30. I think she is pretty cute about being out there. I see the body as a hierarchical processing system with spinal reflexes controlled by mid brain reflexes and spinal and mid-brain controlled by cerebral skilled reflexes. There seems to be little scope in this system for "conscious" control, except, maybe, in the acquisition of skills (see Conscious free will and empiricism). In that article I argue that it may be the state of my mind that fosters the acquisition of skills so if my global state of mind is my 'self' then self might be an agent, albeit an unusual and possibly non-classical agent. However this 'self' is not what many people people would call a self, my state of mind as I walk around includes objects that I call trees and dogs as well as more 'internal' objects.

  31. 'The alternative to dualism, and materialism, is empiricism'
    What? Dualism, and materialism are metaphysical positions, empiricism is an epistemological one. You can be a materialist, and an empiricist (in fact most most materialists would describe themselves as empiricists). The alternative to dualism and materialism is either physicalism (which IMO is materialists cheating by obfuscation - give me a definition of 'the physical'), IDEALISM which says that everything is ultimately mind instead of matter.

  32. Empiricism is an approach to knowledge, as you correctly assert. It is an alternative to blind belief. An adherent of idealism can be vaguely empiricist as can a materialist but both of these start from a belief rather than arriving at that belief on the basis of experience. Neither is true to the spirit of empirical research at this stage in the development of human knowledge.

    As you say, defining physicalism is notoriously difficult. I would define something else that is more useful: predictive science. Predictive science is the relationship between empirical observations. Whether this, in the long run, results in idealism or something akin to modern physicalism is a matter for philosophical argument but predictive science is independent of such outcomes.

  33. Hello, I can see the frozen time, because I always see the past, even if it is just milliseconds, but it is always the past. Therefore my perception CAN be frozen in a frame, as the thing I perceive at that moment is in fact the previous moment.

  34. But the past is not frozen, watch your fingers move or hear a sound.

  35. Your blog is full of different and therefore interesting & thought-provoking stuff. More perhaps later, but for now I’d like to comment on a comment on “Materialists should read this first”, Serge Patlavskys’s remark of 9 Ap 2009.
    The “Table-Leg Problem”. There was no word for the supports of tables and chairs. So people were forced to extend the word ‘leg’. Used this way, it’s a metaphor. It’s a forced metaphor – ‘forced’ because there’s no other term for a table-leg. But because you use the word ‘leg’ of tables, it doesn’t mean they can walk, or dance, or kick you. The technical term for extensions / metaphors of this sort is catachresis.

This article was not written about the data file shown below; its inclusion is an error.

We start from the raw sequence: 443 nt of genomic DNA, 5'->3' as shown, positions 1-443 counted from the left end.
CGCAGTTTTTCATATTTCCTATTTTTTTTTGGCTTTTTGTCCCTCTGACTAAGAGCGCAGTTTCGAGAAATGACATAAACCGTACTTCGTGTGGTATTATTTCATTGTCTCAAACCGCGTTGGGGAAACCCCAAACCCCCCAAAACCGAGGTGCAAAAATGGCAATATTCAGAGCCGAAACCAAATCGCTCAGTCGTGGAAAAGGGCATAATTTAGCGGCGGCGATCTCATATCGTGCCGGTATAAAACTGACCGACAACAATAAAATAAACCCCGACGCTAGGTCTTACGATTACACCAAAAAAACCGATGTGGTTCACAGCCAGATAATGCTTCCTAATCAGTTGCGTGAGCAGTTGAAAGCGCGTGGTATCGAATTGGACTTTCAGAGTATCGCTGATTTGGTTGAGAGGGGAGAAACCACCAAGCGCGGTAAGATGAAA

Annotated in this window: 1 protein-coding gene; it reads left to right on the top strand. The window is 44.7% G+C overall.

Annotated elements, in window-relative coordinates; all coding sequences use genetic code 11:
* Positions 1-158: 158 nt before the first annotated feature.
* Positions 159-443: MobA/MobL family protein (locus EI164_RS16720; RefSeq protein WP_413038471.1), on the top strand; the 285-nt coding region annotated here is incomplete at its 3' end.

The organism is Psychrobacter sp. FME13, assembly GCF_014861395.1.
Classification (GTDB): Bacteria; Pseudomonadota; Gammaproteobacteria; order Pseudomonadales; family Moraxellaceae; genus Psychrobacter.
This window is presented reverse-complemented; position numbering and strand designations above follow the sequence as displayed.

Because of the way the modern world perpetually pours out inventions, we have endless quantities of this figure of speech. I.e. we have Galloping Catachresis. BUT did insects ‘invent’ winged flight? No. Does Radar ‘see’ a plane? No. That would be like saying your spectacles see a plane. A telescope sees nothing; it is I who see something through the telescope. Similarly my brain sees nothing: it is my consciousness which sees something through my brain. Do computers contain information or knowledge? Only metaphorically so. This figure of speech is responsible for a very prevalent fallacy, namely the attribution of conscious activities to material objects. ‘Seeing’, ‘perceiving’, ‘sensing’, etc, are all misused in this way. They are extended, borrowed, metaphoric.
    Machines (whether electronic or otherwise) don’t have ‘memories’, any more than a dictionary has a memory. It’s convenient and handy, one must admit, to use the words ‘memory’ and ‘information’ of them, but we must not be misled by this. They’re not ‘intelligent’. Their machinery stores vast quantities of information in unconscious and potential form, but which our conscious minds can access and thereby transform into consciously known information. Computers are (in Raymond Tallis’s beautiful phrase) ‘prosthetic extensions of the conscious human body’. See his book APING MANKIND.
    It can’t be seen therefore how an unconscious machine or assemblage of material bits and pieces could be built / put together in such a way as to "produce" consciousness. Consciousness is simply a different sort of “thing” to matter. To be precise, it is the reverse / converse / opposite of matter, because material objects can be perceived but cannot perceive – whereas conscious minds can perceive but cannot be perceived. (An ancient statement of the problem, due to Berkeley. It needs to be meditated upon.) As between matter and consciousness, we are dealing with two totally different kinds of “thing”. On the other hand, as experience shows, they plainly interlock and interact – perhaps we should look at this rather in the way we look at the interaction / interdependency of negative and positive.
    Among other problems therefore, I cannot see how a difference in entropy (which SP suggests here) could produce / explain consciousness!

    Graham Dunstan Martin (Soulreasons)

  36. I would propose that "Consciousness is simply a different sort of “thing” to matter" as we conceive it. We do not even know the nature of mass although the findings at the LHC suggest that it is due to bosonic waves, an infinity of ripples in the fields of a multidimensional universe. Materialists always seem to me to be the least scientific of those who speculate upon consciousness because they start from the false statement that the universe is known to be like a multitude of little objects bouncing off each other and then aver that consciousness MUST also be something like this.